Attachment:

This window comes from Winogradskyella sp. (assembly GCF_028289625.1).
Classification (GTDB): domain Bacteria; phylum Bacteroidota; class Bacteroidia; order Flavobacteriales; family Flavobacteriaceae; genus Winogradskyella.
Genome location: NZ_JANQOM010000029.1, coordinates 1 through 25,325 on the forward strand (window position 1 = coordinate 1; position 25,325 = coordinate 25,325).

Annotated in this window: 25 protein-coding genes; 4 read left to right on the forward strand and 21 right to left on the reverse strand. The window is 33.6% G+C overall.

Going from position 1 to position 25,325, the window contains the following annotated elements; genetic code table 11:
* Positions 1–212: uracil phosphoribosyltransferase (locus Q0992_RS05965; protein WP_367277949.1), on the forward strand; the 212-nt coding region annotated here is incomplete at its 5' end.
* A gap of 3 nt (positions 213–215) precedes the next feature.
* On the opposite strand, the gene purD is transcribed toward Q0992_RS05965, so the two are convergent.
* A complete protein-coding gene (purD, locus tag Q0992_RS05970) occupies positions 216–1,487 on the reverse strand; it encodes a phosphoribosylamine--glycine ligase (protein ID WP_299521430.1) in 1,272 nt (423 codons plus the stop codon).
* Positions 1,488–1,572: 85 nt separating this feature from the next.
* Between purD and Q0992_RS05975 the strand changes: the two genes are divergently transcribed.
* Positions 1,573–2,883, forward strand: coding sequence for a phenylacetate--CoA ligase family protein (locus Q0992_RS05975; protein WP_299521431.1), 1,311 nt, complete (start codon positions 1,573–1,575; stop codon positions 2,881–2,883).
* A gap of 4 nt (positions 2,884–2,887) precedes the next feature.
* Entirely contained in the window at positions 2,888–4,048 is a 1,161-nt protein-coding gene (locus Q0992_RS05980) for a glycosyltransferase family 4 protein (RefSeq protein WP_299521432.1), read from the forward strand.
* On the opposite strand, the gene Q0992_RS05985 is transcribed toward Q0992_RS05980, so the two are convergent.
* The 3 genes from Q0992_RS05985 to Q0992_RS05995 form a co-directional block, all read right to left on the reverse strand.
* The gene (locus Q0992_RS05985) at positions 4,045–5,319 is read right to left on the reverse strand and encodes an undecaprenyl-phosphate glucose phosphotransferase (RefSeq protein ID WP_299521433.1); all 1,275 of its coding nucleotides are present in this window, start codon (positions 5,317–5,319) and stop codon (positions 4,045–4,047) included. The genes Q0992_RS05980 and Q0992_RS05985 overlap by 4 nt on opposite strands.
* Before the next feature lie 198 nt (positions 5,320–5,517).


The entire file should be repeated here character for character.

This window comes from Winogradskyella sp. (assembly GCF_028289625.1).
Classification (GTDB): domain Bacteria; phylum Bacteroidota; class Bacteroidia; order Flavobacteriales; family Flavobacteriaceae; genus Winogradskyella.
Genome location: NZ_JANQOM010000029.1, coordinates 1 through 25,325 on the forward strand (window position 1 = coordinate 1; position 25,325 = coordinate 25,325).

Annotated in this window: 25 protein-coding genes; 4 read left to right on the forward strand and 21 right to left on the reverse strand. The window is 33.6% G+C overall.

Going from position 1 to position 25,325, the window contains the following annotated elements; genetic code table 11:
* Positions 1–212: uracil phosphoribosyltransferase (locus Q0992_RS05965; protein WP_367277949.1), on the forward strand; the 212-nt coding region annotated here is incomplete at its 5' end.
* A gap of 3 nt (positions 213–215) precedes the next feature.
* On the opposite strand, the gene purD is transcribed toward Q0992_RS05965, so the two are convergent.
* A complete protein-coding gene (purD, locus tag Q0992_RS05970) occupies positions 216–1,487 on the reverse strand; it encodes a phosphoribosylamine--glycine ligase (protein ID WP_299521430.1) in 1,272 nt (423 codons plus the stop codon).
* Positions 1,488–1,572: 85 nt separating this feature from the next.
* Between purD and Q0992_RS05975 the strand changes: the two genes are divergently transcribed.
* Positions 1,573–2,883, forward strand: coding sequence for a phenylacetate--CoA ligase family protein (locus Q0992_RS05975; protein WP_299521431.1), 1,311 nt, complete (start codon positions 1,573–1,575; stop codon positions 2,881–2,883).
* A gap of 4 nt (positions 2,884–2,887) precedes the next feature.
* Entirely contained in the window at positions 2,888–4,048 is a 1,161-nt protein-coding gene (locus Q0992_RS05980) for a glycosyltransferase family 4 protein (RefSeq protein WP_299521432.1), read from the forward strand.
* On the opposite strand, the gene Q0992_RS05985 is transcribed toward Q0992_RS05980, so the two are convergent.
* The 3 genes from Q0992_RS05985 to Q0992_RS05995 form a co-directional block, all read right to left on the reverse strand.
* The gene (locus Q0992_RS05985) at positions 4,045–5,319 is read right to left on the reverse strand and encodes an undecaprenyl-phosphate glucose phosphotransferase (RefSeq protein ID WP_299521433.1); all 1,275 of its coding nucleotides are present in this window, start codon (positions 5,317–5,319) and stop codon (positions 4,045–4,047) included. The genes Q0992_RS05980 and Q0992_RS05985 overlap by 4 nt on opposite strands.
* Before the next feature lie 198 nt (positions 5,320–5,517).